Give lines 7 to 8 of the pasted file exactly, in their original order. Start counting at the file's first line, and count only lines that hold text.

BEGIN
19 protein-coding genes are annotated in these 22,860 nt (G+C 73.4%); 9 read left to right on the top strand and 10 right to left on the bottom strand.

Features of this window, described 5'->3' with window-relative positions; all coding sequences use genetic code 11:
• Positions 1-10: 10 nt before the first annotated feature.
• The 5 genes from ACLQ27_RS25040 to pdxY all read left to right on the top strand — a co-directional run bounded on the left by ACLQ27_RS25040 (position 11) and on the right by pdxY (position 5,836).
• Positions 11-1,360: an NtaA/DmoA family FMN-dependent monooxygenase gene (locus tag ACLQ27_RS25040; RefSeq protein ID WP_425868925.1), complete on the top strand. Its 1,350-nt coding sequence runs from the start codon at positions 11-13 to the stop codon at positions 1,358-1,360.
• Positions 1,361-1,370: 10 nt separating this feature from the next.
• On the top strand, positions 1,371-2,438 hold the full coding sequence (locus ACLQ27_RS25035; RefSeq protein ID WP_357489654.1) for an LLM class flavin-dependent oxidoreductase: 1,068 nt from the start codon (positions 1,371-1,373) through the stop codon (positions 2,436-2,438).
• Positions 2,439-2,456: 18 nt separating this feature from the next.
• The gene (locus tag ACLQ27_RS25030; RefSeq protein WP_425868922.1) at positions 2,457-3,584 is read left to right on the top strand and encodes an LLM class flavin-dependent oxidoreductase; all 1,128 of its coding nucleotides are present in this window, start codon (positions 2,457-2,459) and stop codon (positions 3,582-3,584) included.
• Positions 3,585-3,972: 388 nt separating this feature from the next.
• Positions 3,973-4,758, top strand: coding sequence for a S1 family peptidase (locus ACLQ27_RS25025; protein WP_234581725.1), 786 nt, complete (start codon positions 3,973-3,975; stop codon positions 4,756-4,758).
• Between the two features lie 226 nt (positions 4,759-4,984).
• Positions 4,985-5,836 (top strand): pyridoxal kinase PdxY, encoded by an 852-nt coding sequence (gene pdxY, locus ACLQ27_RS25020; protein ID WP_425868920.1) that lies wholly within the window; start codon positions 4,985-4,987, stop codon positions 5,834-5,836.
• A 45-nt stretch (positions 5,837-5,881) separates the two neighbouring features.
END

• On the top strand, positions 1,371-2,438 hold the full coding sequence (locus ACLQ27_RS25035; RefSeq protein ID WP_357489654.1) for an LLM class flavin-dependent oxidoreductase: 1,068 nt from the start codon (positions 1,371-1,373) through the stop codon (positions 2,436-2,438).
• Positions 2,439-2,456: 18 nt separating this feature from the next.